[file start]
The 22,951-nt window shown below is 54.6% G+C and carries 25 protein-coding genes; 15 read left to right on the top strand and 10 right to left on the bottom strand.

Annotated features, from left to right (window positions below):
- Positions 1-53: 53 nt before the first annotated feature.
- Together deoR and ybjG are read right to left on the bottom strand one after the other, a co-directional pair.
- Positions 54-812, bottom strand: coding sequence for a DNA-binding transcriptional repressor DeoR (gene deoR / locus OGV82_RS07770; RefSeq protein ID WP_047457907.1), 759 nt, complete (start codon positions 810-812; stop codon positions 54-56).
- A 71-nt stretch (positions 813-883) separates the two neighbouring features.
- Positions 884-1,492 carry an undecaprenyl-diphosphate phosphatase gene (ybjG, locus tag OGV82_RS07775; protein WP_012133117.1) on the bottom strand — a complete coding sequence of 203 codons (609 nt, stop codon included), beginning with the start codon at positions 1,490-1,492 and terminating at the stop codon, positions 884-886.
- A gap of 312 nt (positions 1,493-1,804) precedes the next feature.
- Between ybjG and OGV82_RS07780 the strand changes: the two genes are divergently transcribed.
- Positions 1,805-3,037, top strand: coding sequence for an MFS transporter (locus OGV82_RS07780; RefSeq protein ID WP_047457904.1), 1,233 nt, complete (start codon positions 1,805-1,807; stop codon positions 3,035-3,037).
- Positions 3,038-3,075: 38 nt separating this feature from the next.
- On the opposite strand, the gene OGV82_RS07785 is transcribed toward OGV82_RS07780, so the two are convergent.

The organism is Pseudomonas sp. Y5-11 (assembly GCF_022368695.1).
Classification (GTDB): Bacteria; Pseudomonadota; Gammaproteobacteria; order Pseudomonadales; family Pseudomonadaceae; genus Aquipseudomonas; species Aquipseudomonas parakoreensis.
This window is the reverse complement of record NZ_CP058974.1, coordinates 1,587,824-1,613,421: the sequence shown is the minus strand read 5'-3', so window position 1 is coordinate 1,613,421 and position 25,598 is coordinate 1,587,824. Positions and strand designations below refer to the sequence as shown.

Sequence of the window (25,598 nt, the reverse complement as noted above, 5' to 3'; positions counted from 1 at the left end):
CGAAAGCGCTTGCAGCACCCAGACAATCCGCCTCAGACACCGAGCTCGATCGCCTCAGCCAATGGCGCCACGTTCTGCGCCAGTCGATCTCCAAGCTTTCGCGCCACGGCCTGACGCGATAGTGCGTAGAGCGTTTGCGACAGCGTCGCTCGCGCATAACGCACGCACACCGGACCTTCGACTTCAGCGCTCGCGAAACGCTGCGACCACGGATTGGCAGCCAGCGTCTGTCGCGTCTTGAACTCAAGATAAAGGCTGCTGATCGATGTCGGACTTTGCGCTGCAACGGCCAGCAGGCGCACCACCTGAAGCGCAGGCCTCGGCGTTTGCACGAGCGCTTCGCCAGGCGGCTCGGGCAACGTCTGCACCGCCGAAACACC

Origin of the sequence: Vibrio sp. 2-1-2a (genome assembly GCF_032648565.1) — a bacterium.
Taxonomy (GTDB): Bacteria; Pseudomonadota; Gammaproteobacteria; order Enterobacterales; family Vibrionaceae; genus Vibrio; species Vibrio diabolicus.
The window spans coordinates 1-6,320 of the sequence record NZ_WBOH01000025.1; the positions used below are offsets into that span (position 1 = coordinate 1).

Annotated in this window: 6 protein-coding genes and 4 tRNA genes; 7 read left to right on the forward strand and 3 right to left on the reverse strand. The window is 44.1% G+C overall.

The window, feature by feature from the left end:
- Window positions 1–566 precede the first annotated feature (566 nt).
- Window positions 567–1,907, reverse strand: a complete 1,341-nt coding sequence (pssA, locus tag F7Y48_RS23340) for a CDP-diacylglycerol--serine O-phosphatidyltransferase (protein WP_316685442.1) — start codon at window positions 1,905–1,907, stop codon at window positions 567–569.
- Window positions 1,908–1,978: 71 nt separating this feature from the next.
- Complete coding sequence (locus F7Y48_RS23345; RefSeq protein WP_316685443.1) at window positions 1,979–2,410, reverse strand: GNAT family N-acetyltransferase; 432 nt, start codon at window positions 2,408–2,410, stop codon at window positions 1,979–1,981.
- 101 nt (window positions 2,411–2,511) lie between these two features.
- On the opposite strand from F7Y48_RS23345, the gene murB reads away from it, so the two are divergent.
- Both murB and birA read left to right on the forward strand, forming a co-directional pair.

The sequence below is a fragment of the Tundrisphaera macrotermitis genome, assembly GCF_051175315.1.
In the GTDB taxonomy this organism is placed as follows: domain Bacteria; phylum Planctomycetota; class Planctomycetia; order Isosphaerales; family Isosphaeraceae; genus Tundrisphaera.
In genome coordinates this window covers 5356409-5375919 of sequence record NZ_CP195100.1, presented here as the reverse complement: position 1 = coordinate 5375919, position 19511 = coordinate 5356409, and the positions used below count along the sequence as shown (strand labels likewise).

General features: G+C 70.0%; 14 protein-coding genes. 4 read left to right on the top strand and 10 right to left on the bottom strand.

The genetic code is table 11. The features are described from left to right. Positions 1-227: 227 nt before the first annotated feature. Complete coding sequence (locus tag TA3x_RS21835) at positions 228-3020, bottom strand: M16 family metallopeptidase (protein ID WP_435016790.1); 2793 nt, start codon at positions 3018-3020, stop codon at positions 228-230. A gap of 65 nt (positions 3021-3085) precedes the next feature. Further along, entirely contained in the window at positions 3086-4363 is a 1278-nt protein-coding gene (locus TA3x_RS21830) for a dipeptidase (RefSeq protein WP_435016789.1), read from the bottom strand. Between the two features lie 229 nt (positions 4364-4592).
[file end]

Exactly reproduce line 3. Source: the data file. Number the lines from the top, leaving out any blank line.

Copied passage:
- Positions 1-53: 53 nt before the first annotated feature.